Washing lines: encounters in improvised handheld video portraiture
thesisposted on 28.03.2022, 20:56 authored by Cleo Cecile Mees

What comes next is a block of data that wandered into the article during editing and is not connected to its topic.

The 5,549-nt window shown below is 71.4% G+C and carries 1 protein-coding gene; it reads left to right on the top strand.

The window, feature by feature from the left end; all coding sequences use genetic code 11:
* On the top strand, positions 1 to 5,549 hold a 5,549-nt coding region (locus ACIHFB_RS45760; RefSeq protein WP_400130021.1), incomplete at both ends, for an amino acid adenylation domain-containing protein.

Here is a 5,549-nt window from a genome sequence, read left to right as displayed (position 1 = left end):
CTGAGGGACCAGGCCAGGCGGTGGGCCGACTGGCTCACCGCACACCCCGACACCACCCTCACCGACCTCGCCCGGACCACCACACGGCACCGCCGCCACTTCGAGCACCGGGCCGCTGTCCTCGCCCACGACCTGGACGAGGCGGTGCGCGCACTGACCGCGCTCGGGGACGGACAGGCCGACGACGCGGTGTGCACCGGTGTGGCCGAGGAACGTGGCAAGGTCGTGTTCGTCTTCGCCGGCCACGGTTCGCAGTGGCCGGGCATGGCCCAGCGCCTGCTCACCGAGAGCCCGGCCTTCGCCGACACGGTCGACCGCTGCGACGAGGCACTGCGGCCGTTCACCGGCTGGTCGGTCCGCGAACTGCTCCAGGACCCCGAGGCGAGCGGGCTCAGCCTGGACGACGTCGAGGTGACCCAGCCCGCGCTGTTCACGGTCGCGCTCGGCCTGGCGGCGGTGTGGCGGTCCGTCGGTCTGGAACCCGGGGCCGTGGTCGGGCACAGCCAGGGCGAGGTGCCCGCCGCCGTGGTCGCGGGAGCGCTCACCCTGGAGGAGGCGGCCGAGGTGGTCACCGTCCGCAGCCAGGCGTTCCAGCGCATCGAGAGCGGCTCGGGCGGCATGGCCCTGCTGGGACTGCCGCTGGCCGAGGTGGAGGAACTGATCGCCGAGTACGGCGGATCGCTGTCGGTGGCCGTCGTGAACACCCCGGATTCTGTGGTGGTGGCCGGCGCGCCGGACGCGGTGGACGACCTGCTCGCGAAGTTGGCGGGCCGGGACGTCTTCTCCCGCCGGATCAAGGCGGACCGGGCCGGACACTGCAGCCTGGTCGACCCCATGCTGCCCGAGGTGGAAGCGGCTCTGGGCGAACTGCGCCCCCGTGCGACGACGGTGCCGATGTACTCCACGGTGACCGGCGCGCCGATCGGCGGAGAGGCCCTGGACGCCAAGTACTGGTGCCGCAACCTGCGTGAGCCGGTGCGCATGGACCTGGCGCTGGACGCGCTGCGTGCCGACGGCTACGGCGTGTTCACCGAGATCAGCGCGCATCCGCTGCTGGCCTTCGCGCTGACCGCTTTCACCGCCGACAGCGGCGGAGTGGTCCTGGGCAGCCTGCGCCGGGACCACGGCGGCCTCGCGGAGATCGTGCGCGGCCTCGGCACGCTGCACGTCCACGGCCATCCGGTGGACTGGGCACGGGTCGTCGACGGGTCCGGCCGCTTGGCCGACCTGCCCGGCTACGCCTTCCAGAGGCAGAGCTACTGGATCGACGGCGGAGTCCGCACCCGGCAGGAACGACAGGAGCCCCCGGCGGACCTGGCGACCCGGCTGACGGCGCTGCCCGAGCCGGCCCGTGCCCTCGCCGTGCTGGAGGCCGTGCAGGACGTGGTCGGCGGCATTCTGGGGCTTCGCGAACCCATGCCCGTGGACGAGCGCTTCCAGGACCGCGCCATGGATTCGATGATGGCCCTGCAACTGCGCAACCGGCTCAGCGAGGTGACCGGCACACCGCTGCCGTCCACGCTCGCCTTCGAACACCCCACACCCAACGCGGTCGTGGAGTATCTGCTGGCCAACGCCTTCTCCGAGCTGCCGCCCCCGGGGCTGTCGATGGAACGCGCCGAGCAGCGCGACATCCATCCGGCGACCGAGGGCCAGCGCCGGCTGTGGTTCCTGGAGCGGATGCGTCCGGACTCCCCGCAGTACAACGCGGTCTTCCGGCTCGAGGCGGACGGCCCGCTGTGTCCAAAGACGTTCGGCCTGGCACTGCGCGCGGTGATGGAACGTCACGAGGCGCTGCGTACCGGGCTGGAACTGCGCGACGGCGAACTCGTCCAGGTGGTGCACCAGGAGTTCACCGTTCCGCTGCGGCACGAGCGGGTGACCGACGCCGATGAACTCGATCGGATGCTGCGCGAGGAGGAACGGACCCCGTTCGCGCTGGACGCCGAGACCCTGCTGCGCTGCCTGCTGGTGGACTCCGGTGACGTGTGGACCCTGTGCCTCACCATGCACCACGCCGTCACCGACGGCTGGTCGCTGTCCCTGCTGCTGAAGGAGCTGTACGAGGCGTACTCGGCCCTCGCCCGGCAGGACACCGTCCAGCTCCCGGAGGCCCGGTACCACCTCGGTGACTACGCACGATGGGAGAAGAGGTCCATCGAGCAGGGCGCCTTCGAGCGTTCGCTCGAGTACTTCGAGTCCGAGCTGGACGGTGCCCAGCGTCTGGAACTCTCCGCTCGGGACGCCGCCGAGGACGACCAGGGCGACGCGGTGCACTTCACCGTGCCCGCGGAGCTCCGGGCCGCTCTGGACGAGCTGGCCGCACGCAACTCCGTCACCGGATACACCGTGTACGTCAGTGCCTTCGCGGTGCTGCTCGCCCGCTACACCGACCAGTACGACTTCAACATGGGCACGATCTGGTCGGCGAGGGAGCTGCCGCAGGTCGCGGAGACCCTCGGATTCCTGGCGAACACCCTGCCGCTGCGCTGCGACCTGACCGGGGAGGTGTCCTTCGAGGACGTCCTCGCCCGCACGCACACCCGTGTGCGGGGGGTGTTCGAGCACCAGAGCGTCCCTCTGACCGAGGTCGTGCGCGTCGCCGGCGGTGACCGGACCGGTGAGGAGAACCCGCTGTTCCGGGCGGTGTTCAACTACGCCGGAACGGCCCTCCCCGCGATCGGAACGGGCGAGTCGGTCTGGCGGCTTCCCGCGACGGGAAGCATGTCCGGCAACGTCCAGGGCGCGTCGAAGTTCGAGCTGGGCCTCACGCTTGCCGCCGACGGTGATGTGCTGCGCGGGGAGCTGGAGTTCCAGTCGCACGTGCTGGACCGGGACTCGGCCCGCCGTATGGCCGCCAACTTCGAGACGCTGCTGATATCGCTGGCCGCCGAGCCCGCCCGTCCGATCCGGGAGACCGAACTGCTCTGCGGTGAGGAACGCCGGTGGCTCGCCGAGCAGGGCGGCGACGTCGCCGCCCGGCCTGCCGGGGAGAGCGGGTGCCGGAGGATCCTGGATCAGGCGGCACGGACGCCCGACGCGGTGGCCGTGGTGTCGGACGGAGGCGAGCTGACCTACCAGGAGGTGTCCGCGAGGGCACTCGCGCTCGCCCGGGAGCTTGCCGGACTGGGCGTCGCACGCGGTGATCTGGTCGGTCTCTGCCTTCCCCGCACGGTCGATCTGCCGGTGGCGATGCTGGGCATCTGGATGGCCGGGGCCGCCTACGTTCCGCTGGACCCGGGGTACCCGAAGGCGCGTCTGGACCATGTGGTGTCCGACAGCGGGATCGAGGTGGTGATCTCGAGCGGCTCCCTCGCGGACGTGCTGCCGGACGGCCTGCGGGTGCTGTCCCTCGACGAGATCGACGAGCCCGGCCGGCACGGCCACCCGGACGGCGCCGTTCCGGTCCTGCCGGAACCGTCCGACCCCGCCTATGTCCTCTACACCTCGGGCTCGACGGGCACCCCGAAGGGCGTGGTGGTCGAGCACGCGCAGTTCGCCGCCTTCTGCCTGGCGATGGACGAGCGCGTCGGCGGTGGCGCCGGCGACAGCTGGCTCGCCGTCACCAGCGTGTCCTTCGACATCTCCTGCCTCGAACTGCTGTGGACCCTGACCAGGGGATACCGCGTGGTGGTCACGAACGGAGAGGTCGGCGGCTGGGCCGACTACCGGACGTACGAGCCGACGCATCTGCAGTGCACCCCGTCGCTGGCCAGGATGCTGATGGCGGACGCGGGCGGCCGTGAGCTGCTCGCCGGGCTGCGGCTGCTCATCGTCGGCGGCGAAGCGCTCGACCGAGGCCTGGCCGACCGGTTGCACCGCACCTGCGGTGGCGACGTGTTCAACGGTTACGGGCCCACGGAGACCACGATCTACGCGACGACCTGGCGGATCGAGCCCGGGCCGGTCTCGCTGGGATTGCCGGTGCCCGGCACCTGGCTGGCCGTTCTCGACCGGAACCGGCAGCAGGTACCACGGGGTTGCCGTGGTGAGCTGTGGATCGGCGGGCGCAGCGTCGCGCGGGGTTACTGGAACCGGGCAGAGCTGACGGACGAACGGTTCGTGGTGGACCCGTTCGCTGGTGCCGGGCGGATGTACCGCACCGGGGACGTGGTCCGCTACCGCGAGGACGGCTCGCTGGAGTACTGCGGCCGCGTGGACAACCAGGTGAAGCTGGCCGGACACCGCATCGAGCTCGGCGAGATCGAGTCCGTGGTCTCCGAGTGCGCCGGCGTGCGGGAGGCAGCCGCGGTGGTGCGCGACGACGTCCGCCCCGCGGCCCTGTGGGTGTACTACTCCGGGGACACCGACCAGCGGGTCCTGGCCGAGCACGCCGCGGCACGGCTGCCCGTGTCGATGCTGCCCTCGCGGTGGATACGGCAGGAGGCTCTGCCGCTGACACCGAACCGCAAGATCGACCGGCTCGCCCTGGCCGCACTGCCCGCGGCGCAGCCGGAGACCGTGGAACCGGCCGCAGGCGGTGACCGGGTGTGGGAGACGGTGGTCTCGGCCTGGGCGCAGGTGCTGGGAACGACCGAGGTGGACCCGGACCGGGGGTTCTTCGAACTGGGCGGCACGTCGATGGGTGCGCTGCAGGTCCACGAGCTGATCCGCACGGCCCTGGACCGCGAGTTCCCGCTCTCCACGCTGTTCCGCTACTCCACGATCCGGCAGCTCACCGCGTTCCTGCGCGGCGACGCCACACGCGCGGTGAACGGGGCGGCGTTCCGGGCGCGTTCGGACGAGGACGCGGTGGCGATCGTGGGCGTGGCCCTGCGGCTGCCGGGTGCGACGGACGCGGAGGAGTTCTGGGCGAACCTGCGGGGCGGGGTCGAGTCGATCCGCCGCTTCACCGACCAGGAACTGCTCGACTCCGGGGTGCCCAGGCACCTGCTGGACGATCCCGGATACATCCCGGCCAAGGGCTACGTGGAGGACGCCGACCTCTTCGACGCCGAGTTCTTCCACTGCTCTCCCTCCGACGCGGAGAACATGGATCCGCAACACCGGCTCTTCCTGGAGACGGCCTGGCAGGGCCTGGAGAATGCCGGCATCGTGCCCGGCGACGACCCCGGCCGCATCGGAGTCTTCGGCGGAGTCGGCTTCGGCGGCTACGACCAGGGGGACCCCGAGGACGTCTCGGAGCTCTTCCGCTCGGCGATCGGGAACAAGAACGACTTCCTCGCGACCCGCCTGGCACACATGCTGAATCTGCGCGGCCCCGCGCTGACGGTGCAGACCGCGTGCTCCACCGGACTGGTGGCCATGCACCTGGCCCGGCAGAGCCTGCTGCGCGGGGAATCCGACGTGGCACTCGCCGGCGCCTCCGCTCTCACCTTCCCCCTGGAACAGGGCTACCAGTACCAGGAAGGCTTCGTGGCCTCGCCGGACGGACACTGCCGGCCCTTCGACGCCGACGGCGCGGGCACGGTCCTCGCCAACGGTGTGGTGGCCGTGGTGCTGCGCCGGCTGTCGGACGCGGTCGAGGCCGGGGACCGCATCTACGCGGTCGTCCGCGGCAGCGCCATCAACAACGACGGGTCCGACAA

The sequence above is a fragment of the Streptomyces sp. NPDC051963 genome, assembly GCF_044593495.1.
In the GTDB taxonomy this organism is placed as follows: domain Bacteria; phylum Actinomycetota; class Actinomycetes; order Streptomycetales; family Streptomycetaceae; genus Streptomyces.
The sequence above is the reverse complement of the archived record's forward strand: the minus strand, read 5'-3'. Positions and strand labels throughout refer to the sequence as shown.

This project consists of a creative component and exegesis that explore the capacities of improvised filmmaking and performance techniques to convey the affective potential of places, people and other subjects. The resulting creative work, Washing Lines, is a series of improvised video portraits that feature people hanging out washing to dry in locations throughout Sydney. The exegesis explores ways of sensing as a filmmaker, describing my (the candidate's) pursuit of a "haptic", non-mastering relationship to places and subjects through the development of specific parameters for camera movement : a "score". It explores the active work of improvisation, discussing agency, risk and affect in improvised practice, and elaborating an aesthetics of effort in filmmaking and performance. It also addresses the relationship between matter and meaning in the Washing Lines video series. Affect and improvisation are not only explored in relation to filmmaking, but are considered as integral aspects of creative and scholarly research. This project is committed to iterative, practice-led and interdisciplinary enquiry, and attempts to enact and describe what I identify as a "playful" research methodology. This methodology combines improvised filmmaking practices with strategies from dance, music and performance, drawing on my involvement in BodyWeather, Contact Improvisation, Taiko percussion,and local dance research residencies. Through this process, I develop an approach to handheld video portraiture that appreciates the multi-faceted nature of improvisation, as well as the multi-faceted nature of the affective encounters it facilitates.